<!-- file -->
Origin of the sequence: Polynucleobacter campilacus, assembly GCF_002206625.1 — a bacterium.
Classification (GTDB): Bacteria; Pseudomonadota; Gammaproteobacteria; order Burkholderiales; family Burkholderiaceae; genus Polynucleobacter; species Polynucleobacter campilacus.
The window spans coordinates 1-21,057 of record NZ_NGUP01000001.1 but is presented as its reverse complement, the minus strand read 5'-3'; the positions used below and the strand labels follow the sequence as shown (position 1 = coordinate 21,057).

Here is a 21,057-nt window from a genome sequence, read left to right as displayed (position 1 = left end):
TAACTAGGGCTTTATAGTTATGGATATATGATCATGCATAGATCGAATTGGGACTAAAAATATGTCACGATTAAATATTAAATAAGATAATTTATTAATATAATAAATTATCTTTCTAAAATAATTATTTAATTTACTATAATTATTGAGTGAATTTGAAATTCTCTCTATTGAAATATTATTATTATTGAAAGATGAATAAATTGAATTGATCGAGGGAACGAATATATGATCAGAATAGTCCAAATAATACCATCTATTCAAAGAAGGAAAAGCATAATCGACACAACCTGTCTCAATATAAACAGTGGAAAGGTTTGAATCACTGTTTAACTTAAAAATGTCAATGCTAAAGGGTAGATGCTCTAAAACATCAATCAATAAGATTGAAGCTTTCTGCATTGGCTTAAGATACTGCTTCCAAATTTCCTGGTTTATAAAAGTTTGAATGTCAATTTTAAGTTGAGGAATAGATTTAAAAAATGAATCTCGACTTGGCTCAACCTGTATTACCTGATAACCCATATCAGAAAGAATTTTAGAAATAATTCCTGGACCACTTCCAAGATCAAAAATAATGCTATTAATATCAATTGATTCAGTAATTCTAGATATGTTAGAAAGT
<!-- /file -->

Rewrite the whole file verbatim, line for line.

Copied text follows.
Origin of the sequence: Polynucleobacter campilacus, assembly GCF_002206625.1 — a bacterium.
Classification (GTDB): Bacteria; Pseudomonadota; Gammaproteobacteria; order Burkholderiales; family Burkholderiaceae; genus Polynucleobacter; species Polynucleobacter campilacus.
The window spans coordinates 1-21,057 of record NZ_NGUP01000001.1 but is presented as its reverse complement, the minus strand read 5'-3'; the positions used below and the strand labels follow the sequence as shown (position 1 = coordinate 21,057).

Here is a 21,057-nt window from a genome sequence, read left to right as displayed (position 1 = left end):
TAACTAGGGCTTTATAGTTATGGATATATGATCATGCATAGATCGAATTGGGACTAAAAATATGTCACGATTAAATATTAAATAAGATAATTTATTAATATAATAAATTATCTTTCTAAAATAATTATTTAATTTACTATAATTATTGAGTGAATTTGAAATTCTCTCTATTGAAATATTATTATTATTGAAAGATGAATAAATTGAATTGATCGAGGGAACGAATATATGATCAGAATAGTCCAAATAATACCATCTATTCAAAGAAGGAAAAGCATAATCGACACAACCTGTCTCAATATAAACAGTGGAAAGGTTTGAATCACTGTTTAACTTAAAAATGTCAATGCTAAAGGGTAGATGCTCTAAAACATCAATCAATAAGATTGAAGCTTTCTGCATTGGCTTAAGATACTGCTTCCAAATTTCCTGGTTTATAAAAGTTTGAATGTCAATTTTAAGTTGAGGAATAGATTTAAAAAATGAATCTCGACTTGGCTCAACCTGTATTACCTGATAACCCATATCAGAAAGAATTTTAGAAATAATTCCTGGACCACTTCCAAGATCAAAAATAATGCTATTAATATCAATTGATTCAGTAATTCTAGATATGTTAGAAAGT